A Legal Blog by Aaron | Sanders, PLLC


In re BitTorrent Adult Film: Entertaining AND Educational!

Dissecting a Remarkable Ruling

* The blog title is a reference to this Order of the Stick comic. (It’s safe for work, so long as you don’t read it out loud.)

Last time we surveyed the forces that lead to this recent extraordinary magistrate’s opinion. It was handed down May 1, but already it’s become notorious for its almost gleeful taking down of the four porn-industry rights-holding plaintiffs. The key is to read the snerk-inducing footnotes. Highlights include these gems:

Footnote 7, in which the concept of “moral high ground” is discussed:
Plaintiff K-Beech’s rambling motion papers often lapse into the farcical. In its papers, counsel for K-Beech equate its difficulties with alleged piracy of its adult films with those faced by the producers of the Harry Potter books, Beatles songs and Microsoft software, and compare its efforts to collect from alleged infringers of its rights to the efforts of the FBI to combat child pornography. In an ironic turn, the purveyors of such works as Gang Bang Virgins, explain how its efforts in this matter will help empower parents to prevent minors from watching “movies that are not age appropriate” by ensuring that viewers must pay for plaintiffs products, and…

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Are Pornographers Ruining it for Everyone? Identifying and Outing Anonymous Online Copyright Infringers

Judges: Courts Aren’t Litigation Clearinghouses

Last summer, I started to blog about mass-defendant bittorrent cases pending in Washington, D.C., some of which involved over 10,000 anonymous defendants. Since the plaintiffs didn’t know who the defendants were, but they did know to IP address to which a bittorrent was sent, they would sue the defendants as “John Doe,” then ask the court for permission to send subpoenas to the defendants’ internet service providers. The subpoenas would ask for the contact information of the subscriber who was assigned that particular IP address at that particular time.* In theory, the subscriber would be your defendant, or at least someone who knew the real defendant (e.g., a family member).

* Since most consumers are dynamically assigned an IP address by their ISP for each internet session, and that IP address will likely change from session to session, you need to know not only the IP address but also the exact time the IP address was being used.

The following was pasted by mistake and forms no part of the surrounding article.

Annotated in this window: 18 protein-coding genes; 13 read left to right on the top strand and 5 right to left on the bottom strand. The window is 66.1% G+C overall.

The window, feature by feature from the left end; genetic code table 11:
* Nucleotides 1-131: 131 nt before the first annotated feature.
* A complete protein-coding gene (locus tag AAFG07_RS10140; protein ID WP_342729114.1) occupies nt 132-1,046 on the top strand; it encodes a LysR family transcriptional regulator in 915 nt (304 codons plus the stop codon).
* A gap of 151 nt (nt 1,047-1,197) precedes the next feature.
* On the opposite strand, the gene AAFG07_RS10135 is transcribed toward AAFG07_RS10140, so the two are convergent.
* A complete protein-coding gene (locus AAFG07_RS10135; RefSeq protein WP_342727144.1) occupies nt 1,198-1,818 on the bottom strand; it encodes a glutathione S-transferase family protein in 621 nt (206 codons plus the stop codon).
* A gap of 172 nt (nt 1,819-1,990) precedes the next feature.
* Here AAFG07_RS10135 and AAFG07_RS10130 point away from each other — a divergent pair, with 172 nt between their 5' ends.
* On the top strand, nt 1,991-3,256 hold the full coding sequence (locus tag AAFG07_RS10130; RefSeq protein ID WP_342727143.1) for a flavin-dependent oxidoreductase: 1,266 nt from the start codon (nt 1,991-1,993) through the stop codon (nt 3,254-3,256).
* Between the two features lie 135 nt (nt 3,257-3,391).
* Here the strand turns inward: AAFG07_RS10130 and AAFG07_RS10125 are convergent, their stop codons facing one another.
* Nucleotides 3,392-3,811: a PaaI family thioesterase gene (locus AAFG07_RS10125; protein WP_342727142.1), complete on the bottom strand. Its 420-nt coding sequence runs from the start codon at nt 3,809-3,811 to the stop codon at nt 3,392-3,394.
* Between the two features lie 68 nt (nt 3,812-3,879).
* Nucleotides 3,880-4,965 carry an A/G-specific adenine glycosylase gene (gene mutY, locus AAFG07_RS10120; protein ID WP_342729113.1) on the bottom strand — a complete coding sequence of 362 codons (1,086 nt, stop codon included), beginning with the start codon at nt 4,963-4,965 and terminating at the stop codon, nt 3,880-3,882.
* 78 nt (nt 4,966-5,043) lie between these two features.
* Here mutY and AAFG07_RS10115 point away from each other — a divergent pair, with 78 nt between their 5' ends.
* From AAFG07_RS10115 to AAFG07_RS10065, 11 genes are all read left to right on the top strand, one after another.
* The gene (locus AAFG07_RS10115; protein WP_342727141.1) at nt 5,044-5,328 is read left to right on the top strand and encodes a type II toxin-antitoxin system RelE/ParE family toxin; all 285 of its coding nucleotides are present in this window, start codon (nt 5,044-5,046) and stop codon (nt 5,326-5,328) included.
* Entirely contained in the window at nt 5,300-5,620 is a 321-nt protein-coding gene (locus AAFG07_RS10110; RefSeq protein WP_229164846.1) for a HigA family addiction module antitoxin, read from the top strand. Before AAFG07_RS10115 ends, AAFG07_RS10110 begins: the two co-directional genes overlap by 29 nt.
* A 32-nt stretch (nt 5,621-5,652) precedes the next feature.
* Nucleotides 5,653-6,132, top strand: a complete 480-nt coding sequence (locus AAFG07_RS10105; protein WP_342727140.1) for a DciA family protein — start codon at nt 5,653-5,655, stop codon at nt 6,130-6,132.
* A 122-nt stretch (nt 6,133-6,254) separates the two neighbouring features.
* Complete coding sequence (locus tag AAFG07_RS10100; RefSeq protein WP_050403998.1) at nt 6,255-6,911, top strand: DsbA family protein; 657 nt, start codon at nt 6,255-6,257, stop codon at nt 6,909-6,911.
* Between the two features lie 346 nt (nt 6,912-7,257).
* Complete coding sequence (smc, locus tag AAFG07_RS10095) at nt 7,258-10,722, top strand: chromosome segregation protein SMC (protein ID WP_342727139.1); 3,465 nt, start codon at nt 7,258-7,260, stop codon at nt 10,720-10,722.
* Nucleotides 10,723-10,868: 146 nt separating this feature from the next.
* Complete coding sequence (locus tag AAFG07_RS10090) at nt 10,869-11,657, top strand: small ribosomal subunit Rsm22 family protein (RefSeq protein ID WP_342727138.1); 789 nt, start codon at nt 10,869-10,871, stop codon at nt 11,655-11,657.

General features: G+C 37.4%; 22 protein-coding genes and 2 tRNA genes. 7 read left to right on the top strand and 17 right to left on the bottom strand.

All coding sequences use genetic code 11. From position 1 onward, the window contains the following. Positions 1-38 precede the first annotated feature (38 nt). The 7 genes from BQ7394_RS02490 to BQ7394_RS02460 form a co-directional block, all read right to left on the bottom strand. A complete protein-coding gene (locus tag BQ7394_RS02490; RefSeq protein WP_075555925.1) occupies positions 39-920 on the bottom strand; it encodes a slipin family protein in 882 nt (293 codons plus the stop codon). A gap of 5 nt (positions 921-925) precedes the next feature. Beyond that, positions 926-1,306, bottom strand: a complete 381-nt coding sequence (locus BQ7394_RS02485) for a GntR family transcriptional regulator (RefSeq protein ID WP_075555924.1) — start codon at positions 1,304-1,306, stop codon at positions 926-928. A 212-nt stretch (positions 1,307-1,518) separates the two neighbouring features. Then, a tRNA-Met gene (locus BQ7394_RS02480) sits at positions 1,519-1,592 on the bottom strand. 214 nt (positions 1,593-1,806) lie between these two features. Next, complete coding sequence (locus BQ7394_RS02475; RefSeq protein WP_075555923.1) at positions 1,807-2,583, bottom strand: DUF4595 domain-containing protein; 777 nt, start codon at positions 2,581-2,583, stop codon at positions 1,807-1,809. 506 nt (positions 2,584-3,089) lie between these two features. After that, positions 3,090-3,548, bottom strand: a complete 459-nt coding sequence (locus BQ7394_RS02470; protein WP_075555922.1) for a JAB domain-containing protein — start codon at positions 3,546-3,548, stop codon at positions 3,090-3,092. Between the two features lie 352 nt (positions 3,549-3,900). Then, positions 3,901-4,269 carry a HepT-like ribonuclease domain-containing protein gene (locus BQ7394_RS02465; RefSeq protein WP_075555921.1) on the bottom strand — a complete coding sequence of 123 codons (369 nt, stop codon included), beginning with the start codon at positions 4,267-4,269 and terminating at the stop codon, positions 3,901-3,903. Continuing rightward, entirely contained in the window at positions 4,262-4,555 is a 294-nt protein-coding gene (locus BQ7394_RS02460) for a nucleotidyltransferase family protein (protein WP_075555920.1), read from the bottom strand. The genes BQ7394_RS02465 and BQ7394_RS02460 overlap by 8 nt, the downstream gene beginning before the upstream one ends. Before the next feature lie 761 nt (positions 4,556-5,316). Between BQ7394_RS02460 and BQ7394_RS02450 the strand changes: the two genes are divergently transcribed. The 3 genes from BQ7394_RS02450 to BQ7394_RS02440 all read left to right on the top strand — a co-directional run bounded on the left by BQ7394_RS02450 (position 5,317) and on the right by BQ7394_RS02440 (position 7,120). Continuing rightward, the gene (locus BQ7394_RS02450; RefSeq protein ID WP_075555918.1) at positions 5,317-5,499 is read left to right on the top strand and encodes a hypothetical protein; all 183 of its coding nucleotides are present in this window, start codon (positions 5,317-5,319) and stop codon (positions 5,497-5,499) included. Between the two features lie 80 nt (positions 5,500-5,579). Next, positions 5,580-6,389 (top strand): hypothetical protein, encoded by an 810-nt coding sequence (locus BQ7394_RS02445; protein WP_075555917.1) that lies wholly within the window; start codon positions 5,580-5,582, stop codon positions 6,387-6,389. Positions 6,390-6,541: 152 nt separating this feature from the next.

Recall that the first hurdle that the plaintiff must clear is a request for early discovery. Normally, discovery in federal court can’t start until there’s been a conference among the parties’ lawyers, which is a bit of…

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The First Amendment Right to Speak Online Anonymously

And the Legal Trail Plaintiffs Can Follow Through the Internet to You

In my last blog entry, I said I wanted to discuss this opinion, issued out of West Coast Productions Inc. v. Does, in which some independent filmmakers sued 5829 anonymous defendants for allegedly downloading their films using BitTorrent, in violation of copyright law.  This opinion is the culmination of the filmmakers’ (more or less* successful) attempt to identify the anonymous defendants, some of whom resisted pretty strenuously, so they could be named and served with process. I explained the general contours of the First Amendment right to speak anonymously, and the interests that had to be balanced.  Now I want to put these rights into some real-world context by discussing the steps the filmmakers took to learn the identities of the defendants.

*  The filmmakers won the right to learn the defendants’ identities, but they still have a few procedural hurdles, which are proving troublesome.

The filmmakers in this case found themselves with a pretty typical problem:  they knew the IP addresses that were used in carrying out the allegedly wrongful act, but that they weren’t enough to identify the actual person.  It’s usually fairly easy to figure…

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